Afghan athlete evacuated from Kabul belatedly competes at Paralympics

Hossain Rasouli, one of the two Paralympic athletes evacuated from Afghanistan in an emergency operation last week, has been able to take part in competition at Tokyo’s flagship Olympic Stadium.

The 26-year-old, who is primarily a sprinter, competed in the T47 long jump on Tuesday morning. He finished in last place, but recorded a personal best distance of 4m 46 as he took the applause of the competing athletes and delegates.

If Rasouli gave the appearance of being discombobulated, bewildered by the experience, then it was understandable. He flew into the country on Saturday night with his teammate Zakia Khudadadi, who will compete in the taekwondo competition later this week, after being smuggled out of Kabul in dramatic circumstances.

In an international operation that included efforts on the part of ParalympicsGB, Rasouli and Khudadadi were able to enter Kabul airport thanks to the assistance of the Australian military, which had a presence there.

The founder of Human Rights for All, Alison Battisson, who provides legal assistance to refugees and was personally involved in the process of helping the athletes out, described her experience in an interview with the New York Times.

She said that the athletes were guided into the airport remotely using a shared GPS position, and that they were told to carry bright scarves so as to identify themselves to troops once inside. Athletes were given advice such as to hide their papers and money in a bright scarf in their underwear, “and then when you pass through Taliban checkpoints, bring out your scarf and wave it like crazy,” Battisson said.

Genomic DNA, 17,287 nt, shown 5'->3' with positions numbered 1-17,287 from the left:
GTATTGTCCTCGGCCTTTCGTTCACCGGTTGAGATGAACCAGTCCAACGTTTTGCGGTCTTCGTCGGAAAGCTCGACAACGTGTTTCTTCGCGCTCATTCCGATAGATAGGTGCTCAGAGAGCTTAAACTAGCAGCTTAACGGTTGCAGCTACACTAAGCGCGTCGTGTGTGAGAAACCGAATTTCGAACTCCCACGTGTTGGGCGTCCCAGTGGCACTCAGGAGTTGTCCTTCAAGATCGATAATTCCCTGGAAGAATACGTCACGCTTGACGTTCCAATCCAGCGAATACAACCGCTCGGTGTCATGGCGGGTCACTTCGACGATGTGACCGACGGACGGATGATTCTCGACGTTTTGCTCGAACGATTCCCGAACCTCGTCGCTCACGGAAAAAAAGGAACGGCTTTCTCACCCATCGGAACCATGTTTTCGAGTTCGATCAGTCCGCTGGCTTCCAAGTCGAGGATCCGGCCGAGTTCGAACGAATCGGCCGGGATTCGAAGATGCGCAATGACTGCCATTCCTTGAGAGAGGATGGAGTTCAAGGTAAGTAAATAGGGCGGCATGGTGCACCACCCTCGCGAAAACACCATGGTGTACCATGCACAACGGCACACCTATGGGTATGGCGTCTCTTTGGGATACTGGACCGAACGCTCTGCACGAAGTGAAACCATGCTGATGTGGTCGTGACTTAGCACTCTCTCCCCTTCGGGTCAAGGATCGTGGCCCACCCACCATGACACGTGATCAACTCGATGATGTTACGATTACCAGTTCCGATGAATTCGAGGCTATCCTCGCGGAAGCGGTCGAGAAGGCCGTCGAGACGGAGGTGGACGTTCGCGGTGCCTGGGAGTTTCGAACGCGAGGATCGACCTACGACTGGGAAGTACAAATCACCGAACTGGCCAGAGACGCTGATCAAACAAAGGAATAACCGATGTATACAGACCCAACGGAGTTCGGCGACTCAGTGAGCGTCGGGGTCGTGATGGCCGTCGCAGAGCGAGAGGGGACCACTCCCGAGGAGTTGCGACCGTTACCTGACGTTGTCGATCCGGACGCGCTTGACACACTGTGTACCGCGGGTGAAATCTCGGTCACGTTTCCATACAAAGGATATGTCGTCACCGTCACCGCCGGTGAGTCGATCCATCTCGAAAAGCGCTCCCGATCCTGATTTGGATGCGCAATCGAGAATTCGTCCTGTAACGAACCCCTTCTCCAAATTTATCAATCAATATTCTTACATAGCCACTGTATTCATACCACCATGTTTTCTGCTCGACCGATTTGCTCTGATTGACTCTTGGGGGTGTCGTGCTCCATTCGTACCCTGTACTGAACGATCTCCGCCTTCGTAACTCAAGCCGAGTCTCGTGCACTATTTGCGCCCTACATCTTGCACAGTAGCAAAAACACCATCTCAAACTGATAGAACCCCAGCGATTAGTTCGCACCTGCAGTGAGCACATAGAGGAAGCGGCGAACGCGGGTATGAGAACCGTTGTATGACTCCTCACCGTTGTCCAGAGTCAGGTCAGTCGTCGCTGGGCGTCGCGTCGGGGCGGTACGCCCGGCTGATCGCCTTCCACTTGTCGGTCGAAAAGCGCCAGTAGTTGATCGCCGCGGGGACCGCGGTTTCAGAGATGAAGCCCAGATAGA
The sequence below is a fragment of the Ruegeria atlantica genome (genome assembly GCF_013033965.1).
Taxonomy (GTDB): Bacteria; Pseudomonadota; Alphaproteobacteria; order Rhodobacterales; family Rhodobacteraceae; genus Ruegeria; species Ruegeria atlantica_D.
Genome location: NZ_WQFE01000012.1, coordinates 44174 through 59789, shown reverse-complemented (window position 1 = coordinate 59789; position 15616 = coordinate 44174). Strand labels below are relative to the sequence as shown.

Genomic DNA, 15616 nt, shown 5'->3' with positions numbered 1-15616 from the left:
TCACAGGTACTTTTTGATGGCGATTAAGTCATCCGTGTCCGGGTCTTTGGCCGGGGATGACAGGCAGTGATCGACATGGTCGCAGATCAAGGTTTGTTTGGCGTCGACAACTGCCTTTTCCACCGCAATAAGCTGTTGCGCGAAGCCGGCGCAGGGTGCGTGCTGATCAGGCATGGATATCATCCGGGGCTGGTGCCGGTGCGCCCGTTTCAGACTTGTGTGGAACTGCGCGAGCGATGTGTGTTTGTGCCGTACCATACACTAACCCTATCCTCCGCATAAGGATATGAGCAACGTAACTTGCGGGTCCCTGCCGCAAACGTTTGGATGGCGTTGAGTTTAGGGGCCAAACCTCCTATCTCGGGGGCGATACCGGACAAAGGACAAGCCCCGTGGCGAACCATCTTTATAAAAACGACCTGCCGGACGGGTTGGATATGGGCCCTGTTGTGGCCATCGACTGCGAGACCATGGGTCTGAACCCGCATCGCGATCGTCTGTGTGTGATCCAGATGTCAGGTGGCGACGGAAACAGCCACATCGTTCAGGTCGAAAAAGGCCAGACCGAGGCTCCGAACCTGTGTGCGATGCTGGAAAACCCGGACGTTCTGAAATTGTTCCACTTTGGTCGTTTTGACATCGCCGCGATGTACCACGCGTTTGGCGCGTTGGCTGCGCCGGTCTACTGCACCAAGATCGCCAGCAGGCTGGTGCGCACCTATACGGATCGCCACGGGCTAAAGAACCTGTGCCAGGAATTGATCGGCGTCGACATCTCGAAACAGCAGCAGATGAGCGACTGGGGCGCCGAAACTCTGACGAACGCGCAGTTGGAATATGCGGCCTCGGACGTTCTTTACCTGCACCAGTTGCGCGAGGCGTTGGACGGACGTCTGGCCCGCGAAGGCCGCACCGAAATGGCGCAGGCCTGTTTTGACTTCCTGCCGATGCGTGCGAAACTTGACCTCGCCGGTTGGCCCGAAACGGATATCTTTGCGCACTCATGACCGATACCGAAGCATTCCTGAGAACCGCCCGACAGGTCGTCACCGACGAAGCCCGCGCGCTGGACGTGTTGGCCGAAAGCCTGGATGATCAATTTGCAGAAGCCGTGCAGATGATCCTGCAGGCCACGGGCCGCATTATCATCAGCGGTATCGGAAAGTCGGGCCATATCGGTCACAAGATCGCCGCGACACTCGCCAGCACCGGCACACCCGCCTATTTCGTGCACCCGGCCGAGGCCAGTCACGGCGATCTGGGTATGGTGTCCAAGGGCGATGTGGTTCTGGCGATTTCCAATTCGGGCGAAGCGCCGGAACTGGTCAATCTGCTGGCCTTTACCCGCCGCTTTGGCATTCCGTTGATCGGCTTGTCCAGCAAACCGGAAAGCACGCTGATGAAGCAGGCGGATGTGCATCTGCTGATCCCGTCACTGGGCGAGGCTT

Khoudadadi and Rasouli got the attention they needed and were able to board a plane. They flew first to Dubai and then on to Paris, where they spent several days at the National Institute of Sport, Expertise and Performance in Paris. On Saturday they came to Tokyo where they were welcomed by the International Paralympic Committee.

“I was very happy to hear they made it to Tokyo, because I had no idea where on the planet they were,” Battisson said.

Rasouli, who had his left hand amputated after he was wounded in a landmine explosion, had been hoping to compete in the 100m but arrived too late for competition. He then rejected the offer of the 400m saying, according to a Paralympic spokesperson, saying “look, I’m a 100m sprinter, doing 400m is going to be some effort”.

A compromise of competing the long jump was suggested by Hassouli himself and agreed. He was able to practice for just 90 minutes on Monday night before entering the strongly contested T47 category alongside athletes from the United States, China and representatives of the Russian Paralympic Committee. The gold medal was won by Robiel Sol Cervantes of Cuba, who jumped 7m 46cm, exactly three metres further than Rasouli.

Houdadadi is earmarked to enter competition on Thursday. The taekwondo fighter, if she makes weight, is set to compete in the women’s K44 -49kg category.

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